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Tuesday, March 21, 2023

Lessons to Celebrate Listening

For Music In Our Schools Month (MIOSM®), I thought I would share some of my favorite lessons for celebrating different forms of musicking. These are the lessons where we just bask in the joy of music-making- what's better than that? And (because I can never help myself) there are always musical skills and concepts students get more practice with in the process. Today I'm sharing some of my favorite lessons that celebrate listening!

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1. Abstract Drawing

One of my favorite ways to get younger students to listen to and respond to music, besides movement, is with drawing. Movement is a great way to get younger students to demonstrate concrete musical qualities they hear like dynamics, phrasing, pitch, tempo, or rhythm, but drawing is such a great way not only to get younger students to listen in a more focused (calmer) way, it's also a great way to get them to respond to the more abstract musical message of the music. I use the book Niko Draws a Feeling to get kids to understand the concept of abstract drawing, then turn on a piece of music and let them draw. You can see the entire lesson plan in this blog post- this is one of my favorites for Kindergarten and 1st grade.


SQUILT stands for "super quiet uninterrupted listening time", and the point is to listen to a little bit of a longer piece of music and just focus on listening. I love doing this with 2nd, 3rd, and 4th grade. I encourage students to find a place that feels comfortable in the room, whether that's sitting in their chair, on the floor, or even laying down, and I encourage them to close their eyes so they can focus on the sounds. I prefer not to give them a worksheet or anything to fill out during the music so they don't have any distractions, but I usually take the opportunity to have a conversation about what they heard as a class afterwards, giving them time to share their thoughts and observations and then asking some questions about the musical elements they heard to get them to review concepts and vocabulary.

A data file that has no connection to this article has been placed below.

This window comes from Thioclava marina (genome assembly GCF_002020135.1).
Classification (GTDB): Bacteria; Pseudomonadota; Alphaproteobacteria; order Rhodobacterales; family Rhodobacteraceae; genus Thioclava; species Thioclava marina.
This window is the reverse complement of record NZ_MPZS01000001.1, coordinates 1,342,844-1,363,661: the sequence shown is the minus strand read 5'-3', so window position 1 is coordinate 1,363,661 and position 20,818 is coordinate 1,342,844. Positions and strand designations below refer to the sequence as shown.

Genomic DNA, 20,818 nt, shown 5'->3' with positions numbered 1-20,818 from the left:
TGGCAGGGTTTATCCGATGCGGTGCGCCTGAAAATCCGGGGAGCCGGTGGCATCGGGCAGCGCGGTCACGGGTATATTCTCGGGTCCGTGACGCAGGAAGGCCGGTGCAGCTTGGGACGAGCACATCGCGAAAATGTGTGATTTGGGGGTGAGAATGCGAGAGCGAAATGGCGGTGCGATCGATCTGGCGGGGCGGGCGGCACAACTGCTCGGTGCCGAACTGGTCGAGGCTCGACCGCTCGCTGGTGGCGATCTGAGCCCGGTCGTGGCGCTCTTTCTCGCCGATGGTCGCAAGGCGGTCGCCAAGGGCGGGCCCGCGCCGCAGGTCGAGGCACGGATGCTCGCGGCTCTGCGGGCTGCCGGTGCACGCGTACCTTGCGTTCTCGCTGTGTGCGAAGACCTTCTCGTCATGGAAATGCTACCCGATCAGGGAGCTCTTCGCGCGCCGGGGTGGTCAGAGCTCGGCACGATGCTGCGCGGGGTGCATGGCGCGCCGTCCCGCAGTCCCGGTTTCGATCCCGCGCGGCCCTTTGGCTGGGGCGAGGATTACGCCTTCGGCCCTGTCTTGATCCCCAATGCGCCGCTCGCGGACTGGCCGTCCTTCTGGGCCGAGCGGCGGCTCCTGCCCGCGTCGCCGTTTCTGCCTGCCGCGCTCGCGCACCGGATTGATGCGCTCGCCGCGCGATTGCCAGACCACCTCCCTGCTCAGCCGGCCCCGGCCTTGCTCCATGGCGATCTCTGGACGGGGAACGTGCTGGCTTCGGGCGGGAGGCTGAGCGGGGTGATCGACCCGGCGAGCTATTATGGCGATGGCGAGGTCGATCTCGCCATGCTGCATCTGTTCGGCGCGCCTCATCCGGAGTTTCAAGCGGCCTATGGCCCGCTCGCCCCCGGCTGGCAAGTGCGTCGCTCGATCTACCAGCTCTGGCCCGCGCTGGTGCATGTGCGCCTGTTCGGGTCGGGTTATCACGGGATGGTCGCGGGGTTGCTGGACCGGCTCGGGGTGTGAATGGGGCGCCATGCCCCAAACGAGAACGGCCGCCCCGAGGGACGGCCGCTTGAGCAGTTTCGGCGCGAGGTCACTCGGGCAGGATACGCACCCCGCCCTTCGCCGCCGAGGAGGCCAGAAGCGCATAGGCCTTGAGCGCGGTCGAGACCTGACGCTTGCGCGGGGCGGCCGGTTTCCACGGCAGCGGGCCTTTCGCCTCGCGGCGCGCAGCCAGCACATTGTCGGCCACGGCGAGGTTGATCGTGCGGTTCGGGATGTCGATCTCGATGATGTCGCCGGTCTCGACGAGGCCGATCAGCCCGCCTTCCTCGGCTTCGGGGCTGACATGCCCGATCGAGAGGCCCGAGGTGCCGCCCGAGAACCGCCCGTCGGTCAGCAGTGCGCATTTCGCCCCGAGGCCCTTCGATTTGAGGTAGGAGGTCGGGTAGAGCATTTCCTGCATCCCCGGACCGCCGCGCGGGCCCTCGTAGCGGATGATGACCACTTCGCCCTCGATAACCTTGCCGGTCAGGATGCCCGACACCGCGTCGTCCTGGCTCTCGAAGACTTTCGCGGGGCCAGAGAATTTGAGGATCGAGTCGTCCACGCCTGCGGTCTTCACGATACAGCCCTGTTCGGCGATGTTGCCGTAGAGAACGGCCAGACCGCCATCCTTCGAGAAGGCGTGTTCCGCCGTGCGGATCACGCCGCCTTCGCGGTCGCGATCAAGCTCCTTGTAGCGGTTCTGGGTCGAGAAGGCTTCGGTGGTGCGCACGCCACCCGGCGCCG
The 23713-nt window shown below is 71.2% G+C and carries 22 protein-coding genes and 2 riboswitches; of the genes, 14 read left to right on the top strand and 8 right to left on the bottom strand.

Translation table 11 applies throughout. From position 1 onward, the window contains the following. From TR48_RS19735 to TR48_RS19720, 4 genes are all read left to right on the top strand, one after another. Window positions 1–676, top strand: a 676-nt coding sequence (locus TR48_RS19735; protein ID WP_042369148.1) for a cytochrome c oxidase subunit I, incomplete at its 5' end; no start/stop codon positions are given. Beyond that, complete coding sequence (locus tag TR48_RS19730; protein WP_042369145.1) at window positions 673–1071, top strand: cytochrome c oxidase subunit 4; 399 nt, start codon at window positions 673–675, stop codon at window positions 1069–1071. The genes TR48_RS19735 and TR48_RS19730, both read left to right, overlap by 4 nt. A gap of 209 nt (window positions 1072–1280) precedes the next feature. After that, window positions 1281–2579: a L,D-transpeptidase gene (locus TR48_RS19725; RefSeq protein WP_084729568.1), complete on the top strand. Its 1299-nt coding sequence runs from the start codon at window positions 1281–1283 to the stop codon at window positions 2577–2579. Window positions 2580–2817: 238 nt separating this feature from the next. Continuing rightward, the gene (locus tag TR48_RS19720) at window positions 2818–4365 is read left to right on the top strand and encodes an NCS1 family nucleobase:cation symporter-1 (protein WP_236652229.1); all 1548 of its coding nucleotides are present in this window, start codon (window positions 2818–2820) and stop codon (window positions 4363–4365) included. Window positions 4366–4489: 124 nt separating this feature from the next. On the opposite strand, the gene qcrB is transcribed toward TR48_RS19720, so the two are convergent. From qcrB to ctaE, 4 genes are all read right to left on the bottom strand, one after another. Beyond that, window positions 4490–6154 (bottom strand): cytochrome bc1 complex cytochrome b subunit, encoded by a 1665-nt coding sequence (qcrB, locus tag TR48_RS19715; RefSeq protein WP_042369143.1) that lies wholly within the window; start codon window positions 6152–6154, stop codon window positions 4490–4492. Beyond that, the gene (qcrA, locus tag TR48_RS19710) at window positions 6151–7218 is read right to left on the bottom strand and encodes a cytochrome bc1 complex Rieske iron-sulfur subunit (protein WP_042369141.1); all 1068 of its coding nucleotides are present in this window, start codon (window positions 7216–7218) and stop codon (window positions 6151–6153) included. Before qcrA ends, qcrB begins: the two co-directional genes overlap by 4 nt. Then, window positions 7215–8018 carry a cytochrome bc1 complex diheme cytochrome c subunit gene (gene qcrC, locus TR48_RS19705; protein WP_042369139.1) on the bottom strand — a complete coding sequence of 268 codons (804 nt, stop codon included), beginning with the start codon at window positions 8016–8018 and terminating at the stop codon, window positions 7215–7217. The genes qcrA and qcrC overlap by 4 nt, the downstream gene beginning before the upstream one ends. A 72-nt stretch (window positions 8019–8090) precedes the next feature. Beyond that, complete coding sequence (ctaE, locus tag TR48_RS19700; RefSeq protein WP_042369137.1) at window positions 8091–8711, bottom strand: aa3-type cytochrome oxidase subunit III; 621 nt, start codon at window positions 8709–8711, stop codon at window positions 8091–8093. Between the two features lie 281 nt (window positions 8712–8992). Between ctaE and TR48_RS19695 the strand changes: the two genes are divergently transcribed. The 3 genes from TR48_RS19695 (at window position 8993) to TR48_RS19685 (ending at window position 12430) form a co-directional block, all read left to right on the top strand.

3. Song Brackets

Of course this list would not be complete without mentioning the March Madness song brackets I do for Music In Our Schools Month! This is such a great way to get students to listen to a broad range of musical genres, styles, artists, and time periods. If you've never done one before, the basic idea is to have students listen to 2 songs and vote on their favorite each day, with the winners from each pair advancing to the next round until the students have chosen one song as their favorite. I do this as a school-wide bracket all month long every March, but I know other teachers do it in music class and just have students vote each time they come- this would be perfect for upper elementary and middle school grades to do in class to get them listening to and comparing songs. I choose a different theme each year- I have a blog post here with all of the song lists I've done over the years if you want to try it yourself. 

Those are my favorite lessons for focusing on enjoying listening for each age group- I hope this gives you some new ideas to celebrate music listening with your students! If you have other lesson activities you love I'd love to hear those in the comments as well. 

Want to catch up on the other posts in this series? Click below for my posts on lessons celebrating:

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